No, the title is NOT suggesting that a single-shot rifle is BETTER THAN a repeating magazine rifle for ALL types of hunting. What it has reference to is that a single-shot rifle has some mechanical and practical advantages over a repeating rifle for certain applications or types of hunting. It also imposes some mental constraints.
I have considerable experience with three types of single-shot rifles, including two types in Big Bores. The third type was a single-shot bolt-action in .22 LR that I owned as a teen-ager that had accounted for a number of sea gulls and a few varmints like skunks. Even though there are some bolt-action high-powered rifles in single-shots, those will not be discussed in what follows as I have no experience with them, nor will that particular .22 LR as it has little bearing on discussions of rifles appropriate for big game hunting. I say “little bearing”, as mentioned I’ve no experience using a bolt-action rifle in a single-shot while hunting big game, though a single-shot .22 LR could become a teaching tool for that purpose. Young Canadians in Cadet military training start with full-size, single-shot, bolt-action military rifles chambered for the .22 LR!
Rather, this will concern the two types of singles in Big Bores that have provided many hunting seasons of pleasure in hunting big game, including deer, moose and bear. While I’ve owned both types in smaller bores, they will only be mentioned in passing. They were an H&R break-action in .22 Hornet and a 7mm Remington Magnum in a Ruger No.1 falling-block action. Neither qualify as “Big Bores”, though there is a story behind each.
My longest and most enduring experience and appreciation of single-shot rifles began with a Ruger No.1 in .45-70. Despite prejudices from a certain few who consider the .45-70 inadequate or questionable as meeting particular criteria in qualifying as a true Big Bore, I will dispel with that point of view at the outset.
Whatever standards others may suggest, or dogmatically claim, my criteria for a rifle cartridge to qualify as a true Big Bore is a minimum of .40-caliber and 4000 ft-lbs at the muzzle. Obviously, since these blogs are mainly promoting and recognizing handloads as the basis of any criteria, then it logically follows that ANY cartridge — ancient or modern — that can safely obtain these minimal ballistics will qualify. That is why the .45-70 is not only introduced into this theme, but is the basis of it. From a number of Marlins, I have quite easily reached 4000 ft-lbs of muzzle energy from both 400 and 405-grain projectiles. And from NEF (New England Firearms) and H&R (Harrington and Richardson) break-actions, that goal is easier still. But the Ruger No.1 in .45-70 is in a class of its own… 4000 ft-lbs is easily surpassed.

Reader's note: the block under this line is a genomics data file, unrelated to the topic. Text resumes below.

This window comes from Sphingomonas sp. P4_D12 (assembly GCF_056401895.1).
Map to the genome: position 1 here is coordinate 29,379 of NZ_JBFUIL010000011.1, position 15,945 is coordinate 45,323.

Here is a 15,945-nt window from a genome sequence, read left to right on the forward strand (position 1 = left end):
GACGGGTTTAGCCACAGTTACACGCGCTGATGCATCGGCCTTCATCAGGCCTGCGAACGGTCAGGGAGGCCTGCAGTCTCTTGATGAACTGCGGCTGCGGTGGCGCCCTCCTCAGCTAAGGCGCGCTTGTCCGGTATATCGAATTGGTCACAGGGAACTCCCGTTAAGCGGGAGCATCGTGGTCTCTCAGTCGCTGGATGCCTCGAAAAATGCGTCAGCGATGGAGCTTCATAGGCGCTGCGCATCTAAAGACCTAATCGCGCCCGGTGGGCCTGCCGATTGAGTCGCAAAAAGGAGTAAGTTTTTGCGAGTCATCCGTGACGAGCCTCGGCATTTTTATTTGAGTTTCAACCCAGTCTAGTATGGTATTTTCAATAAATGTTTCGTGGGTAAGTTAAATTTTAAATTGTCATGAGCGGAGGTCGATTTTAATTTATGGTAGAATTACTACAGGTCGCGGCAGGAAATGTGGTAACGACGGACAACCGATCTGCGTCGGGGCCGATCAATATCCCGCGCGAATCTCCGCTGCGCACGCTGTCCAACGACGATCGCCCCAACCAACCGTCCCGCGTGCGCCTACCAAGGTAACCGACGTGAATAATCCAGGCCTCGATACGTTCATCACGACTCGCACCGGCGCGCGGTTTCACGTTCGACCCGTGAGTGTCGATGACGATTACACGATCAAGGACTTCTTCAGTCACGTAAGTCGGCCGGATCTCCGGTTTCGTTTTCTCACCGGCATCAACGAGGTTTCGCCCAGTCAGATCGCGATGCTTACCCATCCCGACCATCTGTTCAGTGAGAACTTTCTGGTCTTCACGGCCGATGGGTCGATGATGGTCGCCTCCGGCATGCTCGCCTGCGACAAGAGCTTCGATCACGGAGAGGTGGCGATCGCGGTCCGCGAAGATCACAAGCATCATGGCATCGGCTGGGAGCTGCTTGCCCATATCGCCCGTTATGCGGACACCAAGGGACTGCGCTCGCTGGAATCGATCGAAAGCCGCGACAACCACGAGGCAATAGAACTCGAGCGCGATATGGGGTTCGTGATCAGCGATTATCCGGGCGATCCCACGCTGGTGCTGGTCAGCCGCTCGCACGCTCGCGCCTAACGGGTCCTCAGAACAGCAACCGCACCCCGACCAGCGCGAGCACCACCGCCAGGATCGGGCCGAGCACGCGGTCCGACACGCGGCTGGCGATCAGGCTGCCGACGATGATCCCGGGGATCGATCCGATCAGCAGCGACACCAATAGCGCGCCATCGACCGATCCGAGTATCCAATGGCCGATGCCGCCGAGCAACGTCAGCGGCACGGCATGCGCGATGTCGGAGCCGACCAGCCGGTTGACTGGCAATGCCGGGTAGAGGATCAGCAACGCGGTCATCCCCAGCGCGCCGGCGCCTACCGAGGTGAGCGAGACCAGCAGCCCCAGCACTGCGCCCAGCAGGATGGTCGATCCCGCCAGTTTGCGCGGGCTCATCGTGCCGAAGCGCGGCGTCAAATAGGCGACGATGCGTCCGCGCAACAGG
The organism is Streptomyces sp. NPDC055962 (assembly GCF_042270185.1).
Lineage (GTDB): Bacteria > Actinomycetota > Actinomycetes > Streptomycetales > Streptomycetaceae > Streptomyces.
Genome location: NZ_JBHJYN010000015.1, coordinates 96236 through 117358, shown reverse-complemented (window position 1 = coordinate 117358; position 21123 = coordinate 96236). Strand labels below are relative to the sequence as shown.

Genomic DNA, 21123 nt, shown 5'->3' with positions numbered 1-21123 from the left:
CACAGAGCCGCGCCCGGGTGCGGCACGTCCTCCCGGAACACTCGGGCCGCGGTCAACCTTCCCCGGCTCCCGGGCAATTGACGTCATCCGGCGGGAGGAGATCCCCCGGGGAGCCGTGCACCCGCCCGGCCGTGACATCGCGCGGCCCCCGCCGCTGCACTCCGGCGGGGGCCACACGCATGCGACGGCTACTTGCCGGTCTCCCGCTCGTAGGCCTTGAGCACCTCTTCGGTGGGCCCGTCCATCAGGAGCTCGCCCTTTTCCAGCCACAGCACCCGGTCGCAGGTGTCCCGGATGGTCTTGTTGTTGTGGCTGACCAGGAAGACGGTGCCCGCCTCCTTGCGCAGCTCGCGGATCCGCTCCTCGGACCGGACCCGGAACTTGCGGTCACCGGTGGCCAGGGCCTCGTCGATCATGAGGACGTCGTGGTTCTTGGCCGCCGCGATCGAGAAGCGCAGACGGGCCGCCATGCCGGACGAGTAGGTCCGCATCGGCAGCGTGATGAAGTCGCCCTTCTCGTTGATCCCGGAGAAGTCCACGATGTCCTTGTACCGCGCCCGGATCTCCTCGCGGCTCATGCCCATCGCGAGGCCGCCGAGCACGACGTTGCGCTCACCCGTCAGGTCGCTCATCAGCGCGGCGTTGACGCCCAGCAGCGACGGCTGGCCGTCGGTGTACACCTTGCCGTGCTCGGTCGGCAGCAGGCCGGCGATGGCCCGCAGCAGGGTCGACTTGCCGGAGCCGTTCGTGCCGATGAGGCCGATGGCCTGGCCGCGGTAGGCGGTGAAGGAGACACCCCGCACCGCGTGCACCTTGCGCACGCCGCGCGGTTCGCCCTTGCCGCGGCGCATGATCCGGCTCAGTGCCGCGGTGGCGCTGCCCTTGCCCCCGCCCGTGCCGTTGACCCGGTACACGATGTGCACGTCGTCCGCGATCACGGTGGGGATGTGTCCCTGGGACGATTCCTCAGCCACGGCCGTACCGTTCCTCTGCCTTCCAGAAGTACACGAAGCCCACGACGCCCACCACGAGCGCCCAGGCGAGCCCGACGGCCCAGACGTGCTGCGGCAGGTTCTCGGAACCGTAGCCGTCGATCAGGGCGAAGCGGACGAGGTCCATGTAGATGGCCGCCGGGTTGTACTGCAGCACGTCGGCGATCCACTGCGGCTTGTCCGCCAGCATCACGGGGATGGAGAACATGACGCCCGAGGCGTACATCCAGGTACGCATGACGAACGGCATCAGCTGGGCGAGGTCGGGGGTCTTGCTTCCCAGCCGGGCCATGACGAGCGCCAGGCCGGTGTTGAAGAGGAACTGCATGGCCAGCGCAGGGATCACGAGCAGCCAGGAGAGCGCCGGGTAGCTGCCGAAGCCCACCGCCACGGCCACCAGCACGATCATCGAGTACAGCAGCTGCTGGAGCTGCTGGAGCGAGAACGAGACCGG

So, as stated in so many words, this is not about which rifle (including cartridge) is best for hunting LDG (Large Dangerous Game), but, rather the advantages of a single-shot rifle, in particular a LB (Large Bore). The point is really two points: 1) A single-shot rifle has advantages not found in repeating rifles — IF you handload your own ammunition; and, 2) A large-bore rifle (or handgun – to help establish this point in particular) has advantages not found in small-bore rifles (or, smaller-bore). And, that’s not to ignore the fact that a) A repeating rifle has advantages over a single-shot for particular types of hunting, and b) A smaller-bore may have advantages over a Large-Bore for particular purposes — they all have advantages, depending on personal criteria and types of hunting.
In single-shot, center-fire rifles that qualify as Big Bores, I’ve owned four. All were chambered for the .45-70 cartridge. Two were in the Ruger No.1 falling-block action design, and two in the break-action format: An NEF and an H&R from the same manufacturer, though with some external differences. As mentioned in my reloading manual on the .45-70, and in several blogs, the second Ruger, which was entirely new-in-box, was slightly modified shortly after ownership by having a world-class gunsmith lengthen the throat by .30-inch to allow the long-seating of bullets by .25″, granting more usable powder space, especially for the longer and heavier bullets. When loaded to 60,000+ PSI, an additional 200 fps increase for most bullets is possible. In other words, without repeating myself too many times — I hope — my favorite rifle is the Ruger No.1 in .45-70 Improved, which equals a .458 Winchester Magnum in ballistics, especially with the heavier/heaviest bullets. I’ll say more about that later — how that is possible — which enters the picture of some advantages of single-shot rifles.
Here is a list of potential advantages that will be discussed in the following articles:
1) Lighter weight.
2) More compact/handier.
3) Particularly suited to handloads.
4) Arguably stronger.
5) Less complicated action — less to go wrong — fewer parts.
6) Teaches discipline on the first shot — which is critical.
7) Easily and cheaply modified.
8) Can accommodate any cartridge design or caliber at equal cost.
9) Retains value over the long haul (Few bargains on used Rugers or Brownings).
These nine points, plus any additional, will be fairly evaluated over the next few weeks. These are not etched in granite — where there are good points to be made, there may be counter-points. I recognize that as I’m the kind that can argue against my own arguments! I do that as a natural process before I put anything to paper — or the Net! But, in regard to these, on balance and from considerable experience with singles, bolts, levers and semis, I’m convinced they are valid.
‘Till the next…